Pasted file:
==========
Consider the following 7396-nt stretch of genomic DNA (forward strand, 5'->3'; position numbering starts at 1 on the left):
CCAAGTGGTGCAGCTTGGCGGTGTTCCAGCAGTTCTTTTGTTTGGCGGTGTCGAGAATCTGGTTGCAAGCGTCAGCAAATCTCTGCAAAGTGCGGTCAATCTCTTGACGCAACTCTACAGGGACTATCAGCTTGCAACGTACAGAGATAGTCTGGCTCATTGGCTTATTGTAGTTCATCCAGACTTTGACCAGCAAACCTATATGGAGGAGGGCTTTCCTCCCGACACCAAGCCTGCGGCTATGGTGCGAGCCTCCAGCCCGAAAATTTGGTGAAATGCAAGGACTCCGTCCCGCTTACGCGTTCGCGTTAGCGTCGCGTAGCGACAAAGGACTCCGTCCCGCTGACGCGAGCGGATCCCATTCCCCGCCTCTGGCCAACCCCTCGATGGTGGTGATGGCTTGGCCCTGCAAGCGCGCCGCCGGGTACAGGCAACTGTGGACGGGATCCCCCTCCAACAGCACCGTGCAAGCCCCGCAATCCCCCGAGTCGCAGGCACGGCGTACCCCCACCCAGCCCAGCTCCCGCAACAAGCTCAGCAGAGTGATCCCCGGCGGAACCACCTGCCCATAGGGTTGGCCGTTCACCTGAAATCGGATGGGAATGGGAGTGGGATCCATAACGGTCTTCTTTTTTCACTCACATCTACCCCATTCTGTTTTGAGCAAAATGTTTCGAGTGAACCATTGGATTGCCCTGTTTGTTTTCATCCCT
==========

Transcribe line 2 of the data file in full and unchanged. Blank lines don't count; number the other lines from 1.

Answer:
CCAAGTGGTGCAGCTTGGCGGTGTTCCAGCAGTTCTTTTGTTTGGCGGTGTCGAGAATCTGGTTGCAAGCGTCAGCAAATCTCTGCAAAGTGCGGTCAATCTCTTGACGCAACTCTACAGGGACTATCAGCTTGCAACGTACAGAGATAGTCTGGCTCATTGGCTTATTGTAGTTCATCCAGACTTTGACCAGCAAACCTATATGGAGGAGGGCTTTCCTCCCGACACCAAGCCTGCGGCTATGGTGCGAGCCTCCAGCCCGAAAATTTGGTGAAATGCAAGGACTCCGTCCCGCTTACGCGTTCGCGTTAGCGTCGCGTAGCGACAAAGGACTCCGTCCCGCTGACGCGAGCGGATCCCATTCCCCGCCTCTGGCCAACCCCTCGATGGTGGTGATGGCTTGGCCCTGCAAGCGCGCCGCCGGGTACAGGCAACTGTGGACGGGATCCCCCTCCAACAGCACCGTGCAAGCCCCGCAATCCCCCGAGTCGCAGGCACGGCGTACCCCCACCCAGCCCAGCTCCCGCAACAAGCTCAGCAGAGTGATCCCCGGCGGAACCACCTGCCCATAGGGTTGGCCGTTCACCTGAAATCGGATGGGAATGGGAGTGGGATCCATAACGGTCTTCTTTTTTCACTCACATCTACCCCATTCTGTTTTGAGCAAAATGTTTCGAGTGAACCATTGGATTGCCCTGTTTGTTTTCATCCCT